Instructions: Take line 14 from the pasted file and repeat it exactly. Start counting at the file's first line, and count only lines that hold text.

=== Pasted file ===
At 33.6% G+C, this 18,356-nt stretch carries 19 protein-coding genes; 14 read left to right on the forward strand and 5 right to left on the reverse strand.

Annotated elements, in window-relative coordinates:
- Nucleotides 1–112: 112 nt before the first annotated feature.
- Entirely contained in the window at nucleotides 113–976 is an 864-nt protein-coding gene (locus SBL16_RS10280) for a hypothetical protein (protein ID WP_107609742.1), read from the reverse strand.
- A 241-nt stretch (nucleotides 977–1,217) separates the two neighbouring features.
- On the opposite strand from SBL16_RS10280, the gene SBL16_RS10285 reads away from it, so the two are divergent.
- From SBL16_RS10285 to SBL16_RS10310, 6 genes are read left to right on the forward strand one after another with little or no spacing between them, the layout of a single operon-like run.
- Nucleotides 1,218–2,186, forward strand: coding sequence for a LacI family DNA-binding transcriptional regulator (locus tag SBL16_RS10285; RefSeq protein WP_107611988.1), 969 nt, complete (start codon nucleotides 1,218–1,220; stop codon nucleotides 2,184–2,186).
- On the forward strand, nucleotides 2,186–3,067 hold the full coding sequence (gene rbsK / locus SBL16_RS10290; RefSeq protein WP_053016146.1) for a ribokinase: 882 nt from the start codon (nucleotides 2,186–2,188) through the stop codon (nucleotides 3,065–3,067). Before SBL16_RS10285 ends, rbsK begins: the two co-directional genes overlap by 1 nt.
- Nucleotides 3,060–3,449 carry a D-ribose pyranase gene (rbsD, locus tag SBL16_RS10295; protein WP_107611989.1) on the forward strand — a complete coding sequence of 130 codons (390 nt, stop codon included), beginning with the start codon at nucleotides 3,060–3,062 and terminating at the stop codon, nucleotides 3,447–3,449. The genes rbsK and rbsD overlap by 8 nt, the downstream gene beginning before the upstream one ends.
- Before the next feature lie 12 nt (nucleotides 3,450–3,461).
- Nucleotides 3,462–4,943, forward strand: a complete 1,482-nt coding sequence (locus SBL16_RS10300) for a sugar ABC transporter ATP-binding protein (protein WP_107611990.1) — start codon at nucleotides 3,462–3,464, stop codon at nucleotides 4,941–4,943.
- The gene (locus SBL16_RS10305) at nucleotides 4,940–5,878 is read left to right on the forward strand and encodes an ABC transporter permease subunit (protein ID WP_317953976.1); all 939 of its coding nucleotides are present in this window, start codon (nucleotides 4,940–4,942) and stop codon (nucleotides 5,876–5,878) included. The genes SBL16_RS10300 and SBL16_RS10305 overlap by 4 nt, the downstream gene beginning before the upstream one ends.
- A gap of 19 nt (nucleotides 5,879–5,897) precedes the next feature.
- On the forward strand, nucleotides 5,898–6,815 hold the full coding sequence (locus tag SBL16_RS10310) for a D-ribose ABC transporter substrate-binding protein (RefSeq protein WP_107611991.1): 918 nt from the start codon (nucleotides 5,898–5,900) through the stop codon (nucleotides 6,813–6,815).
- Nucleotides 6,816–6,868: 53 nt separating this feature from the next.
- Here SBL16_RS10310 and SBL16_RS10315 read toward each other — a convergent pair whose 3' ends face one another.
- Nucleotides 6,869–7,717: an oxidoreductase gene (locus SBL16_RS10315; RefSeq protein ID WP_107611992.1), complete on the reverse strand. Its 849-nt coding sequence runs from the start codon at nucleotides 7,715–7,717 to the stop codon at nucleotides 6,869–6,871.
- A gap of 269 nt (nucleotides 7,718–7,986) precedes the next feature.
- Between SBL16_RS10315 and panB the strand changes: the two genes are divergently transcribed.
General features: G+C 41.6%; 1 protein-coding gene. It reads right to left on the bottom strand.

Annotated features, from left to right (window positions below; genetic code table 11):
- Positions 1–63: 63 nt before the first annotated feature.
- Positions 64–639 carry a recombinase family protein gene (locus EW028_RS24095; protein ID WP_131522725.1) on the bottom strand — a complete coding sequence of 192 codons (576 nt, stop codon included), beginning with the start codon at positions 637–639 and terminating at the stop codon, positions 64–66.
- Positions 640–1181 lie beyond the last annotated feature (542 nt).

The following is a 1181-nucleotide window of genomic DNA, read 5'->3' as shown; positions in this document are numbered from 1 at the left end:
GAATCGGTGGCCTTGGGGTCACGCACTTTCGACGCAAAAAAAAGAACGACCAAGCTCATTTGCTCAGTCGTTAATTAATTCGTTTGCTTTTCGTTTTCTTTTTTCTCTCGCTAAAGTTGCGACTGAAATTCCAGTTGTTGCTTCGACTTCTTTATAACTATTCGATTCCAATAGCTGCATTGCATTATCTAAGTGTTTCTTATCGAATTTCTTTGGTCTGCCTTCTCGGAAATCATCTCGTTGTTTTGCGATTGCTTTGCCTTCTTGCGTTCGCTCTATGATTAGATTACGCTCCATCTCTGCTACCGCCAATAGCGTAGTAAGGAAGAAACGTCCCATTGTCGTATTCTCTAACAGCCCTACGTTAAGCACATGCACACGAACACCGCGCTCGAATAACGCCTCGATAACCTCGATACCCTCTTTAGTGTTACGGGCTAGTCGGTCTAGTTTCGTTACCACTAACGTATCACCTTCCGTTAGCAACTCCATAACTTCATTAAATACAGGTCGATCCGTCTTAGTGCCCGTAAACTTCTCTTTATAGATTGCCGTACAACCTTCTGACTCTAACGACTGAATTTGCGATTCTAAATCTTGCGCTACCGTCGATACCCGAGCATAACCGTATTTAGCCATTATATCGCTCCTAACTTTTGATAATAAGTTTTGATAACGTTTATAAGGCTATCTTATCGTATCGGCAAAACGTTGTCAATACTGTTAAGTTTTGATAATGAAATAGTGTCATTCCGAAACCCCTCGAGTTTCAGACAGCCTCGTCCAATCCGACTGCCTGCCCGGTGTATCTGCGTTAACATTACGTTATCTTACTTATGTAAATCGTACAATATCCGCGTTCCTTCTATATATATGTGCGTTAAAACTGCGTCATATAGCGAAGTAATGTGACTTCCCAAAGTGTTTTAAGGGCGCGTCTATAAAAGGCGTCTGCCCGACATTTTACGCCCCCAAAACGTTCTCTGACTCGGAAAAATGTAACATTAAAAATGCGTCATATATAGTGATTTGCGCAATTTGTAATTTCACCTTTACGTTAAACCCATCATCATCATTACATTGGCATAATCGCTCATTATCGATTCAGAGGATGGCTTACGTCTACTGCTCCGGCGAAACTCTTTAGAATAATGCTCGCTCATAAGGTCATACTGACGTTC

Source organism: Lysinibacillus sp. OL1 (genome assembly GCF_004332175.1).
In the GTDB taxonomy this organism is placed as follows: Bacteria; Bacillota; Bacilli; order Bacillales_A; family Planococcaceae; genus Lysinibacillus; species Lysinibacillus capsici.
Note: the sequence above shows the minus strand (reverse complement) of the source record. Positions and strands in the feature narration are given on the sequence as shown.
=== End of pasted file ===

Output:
- A gap of 19 nt (nucleotides 5,879–5,897) precedes the next feature.